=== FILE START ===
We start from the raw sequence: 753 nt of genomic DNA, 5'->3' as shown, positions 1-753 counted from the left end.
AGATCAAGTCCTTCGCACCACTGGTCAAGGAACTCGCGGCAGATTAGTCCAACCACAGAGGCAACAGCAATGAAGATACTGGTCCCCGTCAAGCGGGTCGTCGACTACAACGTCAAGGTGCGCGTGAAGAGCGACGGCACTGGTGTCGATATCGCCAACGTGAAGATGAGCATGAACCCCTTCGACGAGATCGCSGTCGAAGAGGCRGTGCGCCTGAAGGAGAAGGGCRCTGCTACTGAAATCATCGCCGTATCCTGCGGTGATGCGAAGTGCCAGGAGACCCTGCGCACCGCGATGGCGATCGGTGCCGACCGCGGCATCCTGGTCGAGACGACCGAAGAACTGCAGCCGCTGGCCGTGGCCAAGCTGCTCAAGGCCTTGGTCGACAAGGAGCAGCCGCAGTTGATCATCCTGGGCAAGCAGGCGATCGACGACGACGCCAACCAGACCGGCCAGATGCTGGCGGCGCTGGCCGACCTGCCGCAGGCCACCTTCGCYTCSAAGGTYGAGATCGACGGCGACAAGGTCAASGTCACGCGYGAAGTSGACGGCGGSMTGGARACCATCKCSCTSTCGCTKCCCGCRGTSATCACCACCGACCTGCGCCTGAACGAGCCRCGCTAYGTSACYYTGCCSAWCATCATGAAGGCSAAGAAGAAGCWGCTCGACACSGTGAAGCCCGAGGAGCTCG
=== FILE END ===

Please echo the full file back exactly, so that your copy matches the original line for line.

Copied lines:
We start from the raw sequence: 753 nt of genomic DNA, 5'->3' as shown, positions 1-753 counted from the left end.
AGATCAAGTCCTTCGCACCACTGGTCAAGGAACTCGCGGCAGATTAGTCCAACCACAGAGGCAACAGCAATGAAGATACTGGTCCCCGTCAAGCGGGTCGTCGACTACAACGTCAAGGTGCGCGTGAAGAGCGACGGCACTGGTGTCGATATCGCCAACGTGAAGATGAGCATGAACCCCTTCGACGAGATCGCSGTCGAAGAGGCRGTGCGCCTGAAGGAGAAGGGCRCTGCTACTGAAATCATCGCCGTATCCTGCGGTGATGCGAAGTGCCAGGAGACCCTGCGCACCGCGATGGCGATCGGTGCCGACCGCGGCATCCTGGTCGAGACGACCGAAGAACTGCAGCCGCTGGCCGTGGCCAAGCTGCTCAAGGCCTTGGTCGACAAGGAGCAGCCGCAGTTGATCATCCTGGGCAAGCAGGCGATCGACGACGACGCCAACCAGACCGGCCAGATGCTGGCGGCGCTGGCCGACCTGCCGCAGGCCACCTTCGCYTCSAAGGTYGAGATCGACGGCGACAAGGTCAASGTCACGCGYGAAGTSGACGGCGGSMTGGARACCATCKCSCTSTCGCTKCCCGCRGTSATCACCACCGACCTGCGCCTGAACGAGCCRCGCTAYGTSACYYTGCCSAWCATCATGAAGGCSAAGAAGAAGCWGCTCGACACSGTGAAGCCCGAGGAGCTCG